Materials recycling is becoming increasingly sophisticated as require-ments grow to salvage all kinds of materials from products made from all kinds of metals, plastics and paper. But the difficulties involved in extracting valuable materials could soon become a lot more complicated. The emerging technology of nanotechnology, and its use of the tiniest particles, could prove problematic for the recycling industry.
While there are already a number of nanoproducts on the market - such as sunscreens with nanotitanium that better reflect UV rays and carbon nanotubes encapsulated into electrical equipment - the industry is poised to take off dramatically in coming years.
By 2015, the world market for products that contain nanomaterials is expected to reach $2.6 trillion, according to the Institute of Nanotechnology, based in the University of Stirling, Scotland.
The problem is that there is no specific legislation dedicated to the recycling of nanomaterials in Europe, although that is set to change soon. Earlier this year, the European Parliament’s committee on the environment, public health and food safety introduced an amendment to the current Waste Electrical and Electronic Equipment Directive which would further restrict the use of certain hazardous substances. MEPs singled out nanosilver and carbon nanotubes for special controls, and demanded notification, labelling and prevention/prohibition of these components.
Meanwhile, REACH, the European regulation on registration, evaluation, authorisation and restriction of chemical substances, includes a requirement to address the entire lifecycle of a chemical, including its disposal - and this is taken to apply to nanomaterials too. If health and environmental concerns emerge during REACH risk assessments, expect some more tough restrictions on handling nanomaterials to emerge.
The irony is that nanotechnology has been promoted as a technology that will dramatically enhance the recycling properties of everyday products. For example, Sustainpack, an EU-funded consortium of 35 partners from 13 countries representing packaging research associations, academia and industry, is developing ways of using nanotechnology to establish fibre-based materials as a dominant packaging player.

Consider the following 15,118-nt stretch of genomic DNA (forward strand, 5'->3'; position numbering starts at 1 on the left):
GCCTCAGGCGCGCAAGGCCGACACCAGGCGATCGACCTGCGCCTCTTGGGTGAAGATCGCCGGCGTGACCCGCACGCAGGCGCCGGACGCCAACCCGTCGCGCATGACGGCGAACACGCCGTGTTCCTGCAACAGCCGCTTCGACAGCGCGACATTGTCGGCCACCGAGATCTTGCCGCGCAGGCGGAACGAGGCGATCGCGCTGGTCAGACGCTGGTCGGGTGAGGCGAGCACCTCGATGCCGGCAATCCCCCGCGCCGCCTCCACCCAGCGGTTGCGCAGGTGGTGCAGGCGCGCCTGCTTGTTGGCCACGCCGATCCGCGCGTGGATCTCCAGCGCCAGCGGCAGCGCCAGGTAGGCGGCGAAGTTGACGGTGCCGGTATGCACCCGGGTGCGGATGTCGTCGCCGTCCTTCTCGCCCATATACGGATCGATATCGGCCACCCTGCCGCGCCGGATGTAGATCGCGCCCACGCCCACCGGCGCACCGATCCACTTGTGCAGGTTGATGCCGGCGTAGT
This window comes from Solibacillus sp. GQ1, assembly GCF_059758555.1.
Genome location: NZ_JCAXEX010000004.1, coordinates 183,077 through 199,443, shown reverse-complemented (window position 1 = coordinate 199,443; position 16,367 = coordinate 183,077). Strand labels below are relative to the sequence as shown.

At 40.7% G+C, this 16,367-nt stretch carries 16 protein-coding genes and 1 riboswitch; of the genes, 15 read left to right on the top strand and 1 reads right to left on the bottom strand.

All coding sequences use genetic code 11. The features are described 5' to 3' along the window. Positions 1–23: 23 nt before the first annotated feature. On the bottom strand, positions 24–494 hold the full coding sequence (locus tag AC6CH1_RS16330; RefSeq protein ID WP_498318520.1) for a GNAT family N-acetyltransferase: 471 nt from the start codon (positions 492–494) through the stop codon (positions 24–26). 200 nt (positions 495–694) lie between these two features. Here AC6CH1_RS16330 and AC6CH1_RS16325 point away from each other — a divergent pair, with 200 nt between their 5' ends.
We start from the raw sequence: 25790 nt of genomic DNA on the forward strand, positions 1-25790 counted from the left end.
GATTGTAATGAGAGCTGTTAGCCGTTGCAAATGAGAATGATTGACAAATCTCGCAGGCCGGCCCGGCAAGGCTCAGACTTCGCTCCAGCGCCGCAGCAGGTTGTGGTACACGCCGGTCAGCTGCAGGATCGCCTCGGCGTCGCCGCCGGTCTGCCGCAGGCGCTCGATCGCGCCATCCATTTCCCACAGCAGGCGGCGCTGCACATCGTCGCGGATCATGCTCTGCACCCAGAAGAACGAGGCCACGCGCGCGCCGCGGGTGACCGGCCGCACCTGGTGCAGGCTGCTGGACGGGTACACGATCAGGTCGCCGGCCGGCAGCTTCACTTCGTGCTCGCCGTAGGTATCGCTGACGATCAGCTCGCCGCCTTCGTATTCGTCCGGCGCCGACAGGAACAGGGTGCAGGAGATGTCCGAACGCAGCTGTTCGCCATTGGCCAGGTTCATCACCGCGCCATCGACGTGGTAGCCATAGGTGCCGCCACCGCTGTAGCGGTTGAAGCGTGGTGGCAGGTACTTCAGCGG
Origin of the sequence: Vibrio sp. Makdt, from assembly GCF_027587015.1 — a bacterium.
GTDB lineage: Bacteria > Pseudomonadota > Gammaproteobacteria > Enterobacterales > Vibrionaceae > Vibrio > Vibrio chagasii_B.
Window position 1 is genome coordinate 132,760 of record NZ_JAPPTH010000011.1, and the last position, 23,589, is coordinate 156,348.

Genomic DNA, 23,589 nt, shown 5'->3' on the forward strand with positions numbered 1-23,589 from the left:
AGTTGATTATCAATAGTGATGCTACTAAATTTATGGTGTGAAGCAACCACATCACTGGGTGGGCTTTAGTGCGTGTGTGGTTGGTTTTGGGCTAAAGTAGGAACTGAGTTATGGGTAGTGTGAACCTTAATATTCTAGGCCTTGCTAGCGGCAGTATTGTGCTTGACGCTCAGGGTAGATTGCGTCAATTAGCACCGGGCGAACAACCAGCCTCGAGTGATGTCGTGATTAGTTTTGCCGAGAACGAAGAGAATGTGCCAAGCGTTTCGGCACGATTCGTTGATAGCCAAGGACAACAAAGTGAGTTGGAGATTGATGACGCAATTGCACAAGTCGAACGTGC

The issue is likely to become more prominent as the world gets better at recycling materials, and the Nanotechnologies Industry Association (NIA) in Brussels says that companies are already being mindful of existing and future regulation.
NIA director general Dr Steffi Friedrichs says: “We are only just starting to put nanotechnology into production. But no-one is going to put things into production without having thought of the lifecycle. Nanotechnology is about putting much less material into a product and so improving it. It is good business and economic sense to recycle nanomaterials.”
The picture is similar in the US, according to National Institute of Environmental Health Sciences (NIEHS) senior science adviser Dr Sally Tinkle.
“The technology is new enough that we are not yet looking at tyres or car bumpers that have nano elements and which have reached the end of their lives,” she says. “But we’re starting to consider whether it is feasible to recycle nanomaterials. In so many nanoproducts, the material is embedded in the product - at the end of life, does it remain in the matrix or will it break down into tiny compounds?
“We’ve started incorporating materials and product development with end-of-life issues, so that we can look at nanomaterials across the spectrum. We understand the immediacy of these questions and the need to protect public health and the environment. But good science takes time.”
Off the record, advocates of nanotechnology acknowledge that the industry has taken a low-key approach to the issue of recycling. “We have enough problems justifying the use of nanotechnology,” says one senior research scientist for a northern European electronics company. “If we tackle the issue of recycling head on, it will become another argument for critics to seize on.”